Bill That Proposed Sentencing Women To Five Years In Prison If They Wear Yoga Pants In Public Defeated!

Courts, Police Brutality

A lawmaker in Helena, Montana had tried his best to make the state’s “indecent exposure law” include yoga pants. Representative David Moore introduced House Bill 365 in the House Judiciary Committee last month. He said the bill is in response to a group of nude bicyclists who participated in a group bicycle ride through the city of Missoula back in August.
The proposed bill meant to drastically expand the existing indecent exposure law to include any sort of expose of nipples – including men’s – or any clothing that “gives the appearance or simulates” buttocks, genitals, pelvic area or female nipple.
That means men could wear shirts with fake nipples, but women could not. Neither could go topless for any reason – again, including men – and yoga pants that reveal the shape of one’s buttocks are completely prohibited.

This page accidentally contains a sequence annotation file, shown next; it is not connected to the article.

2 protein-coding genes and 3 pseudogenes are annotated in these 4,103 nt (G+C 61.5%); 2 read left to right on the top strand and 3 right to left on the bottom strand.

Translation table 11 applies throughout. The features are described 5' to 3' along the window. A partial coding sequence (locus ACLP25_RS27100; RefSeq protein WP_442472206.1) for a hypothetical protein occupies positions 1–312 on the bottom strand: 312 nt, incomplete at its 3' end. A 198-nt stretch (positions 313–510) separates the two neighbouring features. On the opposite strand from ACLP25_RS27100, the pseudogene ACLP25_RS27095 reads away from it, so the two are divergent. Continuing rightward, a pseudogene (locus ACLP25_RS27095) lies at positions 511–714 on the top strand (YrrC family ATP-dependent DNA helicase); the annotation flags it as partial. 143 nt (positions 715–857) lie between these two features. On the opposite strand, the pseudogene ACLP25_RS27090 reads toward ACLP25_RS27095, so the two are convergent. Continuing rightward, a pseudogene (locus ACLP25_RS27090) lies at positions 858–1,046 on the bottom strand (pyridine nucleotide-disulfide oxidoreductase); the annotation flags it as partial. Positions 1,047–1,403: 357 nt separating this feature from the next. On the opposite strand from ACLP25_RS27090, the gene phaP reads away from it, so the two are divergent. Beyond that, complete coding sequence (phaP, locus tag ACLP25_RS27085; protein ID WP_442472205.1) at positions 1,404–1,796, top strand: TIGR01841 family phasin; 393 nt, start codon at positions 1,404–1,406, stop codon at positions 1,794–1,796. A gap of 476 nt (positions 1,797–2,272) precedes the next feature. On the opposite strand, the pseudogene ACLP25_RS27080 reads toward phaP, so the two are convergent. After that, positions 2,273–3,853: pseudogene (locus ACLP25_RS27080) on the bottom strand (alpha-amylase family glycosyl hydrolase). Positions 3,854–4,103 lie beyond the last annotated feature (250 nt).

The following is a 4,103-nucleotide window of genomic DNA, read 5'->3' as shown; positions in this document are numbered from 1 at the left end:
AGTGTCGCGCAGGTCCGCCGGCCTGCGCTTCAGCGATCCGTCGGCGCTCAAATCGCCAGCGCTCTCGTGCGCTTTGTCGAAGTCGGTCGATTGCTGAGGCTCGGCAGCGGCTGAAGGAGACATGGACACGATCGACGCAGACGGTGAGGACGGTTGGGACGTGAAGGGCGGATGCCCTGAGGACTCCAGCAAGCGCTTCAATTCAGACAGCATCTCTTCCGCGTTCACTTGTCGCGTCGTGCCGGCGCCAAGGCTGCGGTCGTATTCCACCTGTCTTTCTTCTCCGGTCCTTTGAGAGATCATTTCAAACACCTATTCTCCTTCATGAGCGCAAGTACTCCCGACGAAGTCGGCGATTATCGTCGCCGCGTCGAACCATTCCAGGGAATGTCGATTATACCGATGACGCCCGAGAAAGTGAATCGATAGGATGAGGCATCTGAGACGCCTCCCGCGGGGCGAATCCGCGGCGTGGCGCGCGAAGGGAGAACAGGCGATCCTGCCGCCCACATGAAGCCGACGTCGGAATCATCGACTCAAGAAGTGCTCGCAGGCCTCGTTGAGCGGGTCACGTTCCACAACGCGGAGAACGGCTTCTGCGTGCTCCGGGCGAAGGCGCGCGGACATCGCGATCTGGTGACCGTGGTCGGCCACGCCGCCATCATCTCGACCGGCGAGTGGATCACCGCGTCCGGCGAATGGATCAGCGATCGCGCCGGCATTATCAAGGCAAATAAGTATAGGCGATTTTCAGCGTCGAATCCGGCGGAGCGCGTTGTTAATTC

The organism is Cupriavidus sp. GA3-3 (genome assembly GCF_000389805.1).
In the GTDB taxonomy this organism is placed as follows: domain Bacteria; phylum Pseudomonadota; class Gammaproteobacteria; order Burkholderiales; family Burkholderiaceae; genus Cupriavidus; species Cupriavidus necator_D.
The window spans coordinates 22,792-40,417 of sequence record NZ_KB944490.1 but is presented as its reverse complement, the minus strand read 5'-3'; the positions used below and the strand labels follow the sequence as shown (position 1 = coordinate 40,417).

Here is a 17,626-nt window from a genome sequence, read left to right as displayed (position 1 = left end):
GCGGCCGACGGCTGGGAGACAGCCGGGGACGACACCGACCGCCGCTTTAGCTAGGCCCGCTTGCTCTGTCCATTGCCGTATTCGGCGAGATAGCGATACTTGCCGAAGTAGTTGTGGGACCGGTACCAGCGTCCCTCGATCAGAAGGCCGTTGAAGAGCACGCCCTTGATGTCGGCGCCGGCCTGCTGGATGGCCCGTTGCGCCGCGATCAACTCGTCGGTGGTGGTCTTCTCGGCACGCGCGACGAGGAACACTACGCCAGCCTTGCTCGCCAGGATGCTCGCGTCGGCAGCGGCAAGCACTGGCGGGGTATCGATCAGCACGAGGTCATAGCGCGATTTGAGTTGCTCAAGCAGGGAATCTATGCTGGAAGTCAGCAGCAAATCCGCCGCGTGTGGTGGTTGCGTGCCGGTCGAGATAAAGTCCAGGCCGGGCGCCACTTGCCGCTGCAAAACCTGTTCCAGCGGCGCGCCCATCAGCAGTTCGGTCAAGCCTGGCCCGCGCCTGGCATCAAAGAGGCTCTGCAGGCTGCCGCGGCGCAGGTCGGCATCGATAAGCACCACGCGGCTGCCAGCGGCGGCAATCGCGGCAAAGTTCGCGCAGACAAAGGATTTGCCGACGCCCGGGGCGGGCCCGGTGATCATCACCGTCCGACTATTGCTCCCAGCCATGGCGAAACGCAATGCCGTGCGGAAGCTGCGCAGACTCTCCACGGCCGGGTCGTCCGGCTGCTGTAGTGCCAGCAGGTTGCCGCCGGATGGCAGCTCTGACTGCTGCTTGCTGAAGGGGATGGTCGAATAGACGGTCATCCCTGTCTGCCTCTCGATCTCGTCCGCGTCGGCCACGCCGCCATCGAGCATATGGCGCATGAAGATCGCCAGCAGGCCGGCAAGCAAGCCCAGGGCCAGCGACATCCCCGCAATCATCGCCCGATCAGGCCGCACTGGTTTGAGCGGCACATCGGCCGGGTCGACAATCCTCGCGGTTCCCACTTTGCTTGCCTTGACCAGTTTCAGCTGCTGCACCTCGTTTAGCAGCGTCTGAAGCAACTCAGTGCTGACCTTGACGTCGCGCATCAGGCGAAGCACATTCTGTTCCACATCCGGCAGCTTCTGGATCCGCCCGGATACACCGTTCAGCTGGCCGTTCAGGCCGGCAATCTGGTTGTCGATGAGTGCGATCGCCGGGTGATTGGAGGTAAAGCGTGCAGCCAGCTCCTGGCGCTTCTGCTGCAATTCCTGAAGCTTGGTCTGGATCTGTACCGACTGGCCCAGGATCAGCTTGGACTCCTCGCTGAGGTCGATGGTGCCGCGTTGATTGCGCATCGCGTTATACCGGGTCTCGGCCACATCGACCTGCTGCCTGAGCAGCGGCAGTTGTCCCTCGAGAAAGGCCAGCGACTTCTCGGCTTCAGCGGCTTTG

“Yoga pants should be illegal in public anyway,” Moore stated openly after the introduction of the bill.
The Missoula Republican representative said that he even agreed with people being arrested for “wearing provocative clothing.”
He added that he trusts police officers “to use their discretion.”
Walt Hill, a retired professor in Missoula, helped to draft HB 365. He said, “I want Montana to be known as a decent state where people can live within the security of laws and protect their children and associates from degrading and indecent practices. I believe this bill is written preserving that reputation.”
But the bill ultimately failed after members of the House Judiciary Committee voted unanimously to table House Bill 365 last month thanks to our earlier article on this bill which mobilized hundreds of thousands to flood Missoula with calls and emails, denouncing the proposed bill.
This is a true victory for internet mobilization. The bill was tabled in only a little over a day after calls started flooding in, letting lawmakers know that the people would not stand for this bizarre and totalitarian law.
(Article by M. David; Jackson Marciana and Reagan Ali)